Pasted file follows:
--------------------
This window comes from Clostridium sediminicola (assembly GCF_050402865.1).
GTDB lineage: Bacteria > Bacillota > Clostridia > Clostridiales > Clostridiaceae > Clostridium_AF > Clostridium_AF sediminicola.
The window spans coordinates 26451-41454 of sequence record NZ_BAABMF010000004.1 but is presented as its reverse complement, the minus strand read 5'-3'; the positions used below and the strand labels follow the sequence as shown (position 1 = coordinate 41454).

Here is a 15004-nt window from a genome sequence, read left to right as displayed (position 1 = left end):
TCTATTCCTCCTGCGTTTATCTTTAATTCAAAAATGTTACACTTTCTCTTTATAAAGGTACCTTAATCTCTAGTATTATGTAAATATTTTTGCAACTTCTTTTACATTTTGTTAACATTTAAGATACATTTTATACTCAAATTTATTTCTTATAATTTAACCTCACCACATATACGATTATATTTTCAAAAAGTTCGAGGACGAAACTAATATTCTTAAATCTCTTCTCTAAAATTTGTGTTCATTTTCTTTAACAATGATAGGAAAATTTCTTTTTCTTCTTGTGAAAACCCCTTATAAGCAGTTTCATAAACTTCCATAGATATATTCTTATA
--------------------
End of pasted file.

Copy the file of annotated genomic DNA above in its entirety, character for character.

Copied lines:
This window comes from Clostridium sediminicola (assembly GCF_050402865.1).
GTDB lineage: Bacteria > Bacillota > Clostridia > Clostridiales > Clostridiaceae > Clostridium_AF > Clostridium_AF sediminicola.
The window spans coordinates 26451-41454 of sequence record NZ_BAABMF010000004.1 but is presented as its reverse complement, the minus strand read 5'-3'; the positions used below and the strand labels follow the sequence as shown (position 1 = coordinate 41454).

Here is a 15004-nt window from a genome sequence, read left to right as displayed (position 1 = left end):
TCTATTCCTCCTGCGTTTATCTTTAATTCAAAAATGTTACACTTTCTCTTTATAAAGGTACCTTAATCTCTAGTATTATGTAAATATTTTTGCAACTTCTTTTACATTTTGTTAACATTTAAGATACATTTTATACTCAAATTTATTTCTTATAATTTAACCTCACCACATATACGATTATATTTTCAAAAAGTTCGAGGACGAAACTAATATTCTTAAATCTCTTCTCTAAAATTTGTGTTCATTTTCTTTAACAATGATAGGAAAATTTCTTTTTCTTCTTGTGAAAACCCCTTATAAGCAGTTTCATAAACTTCCATAGATATATTCTTATA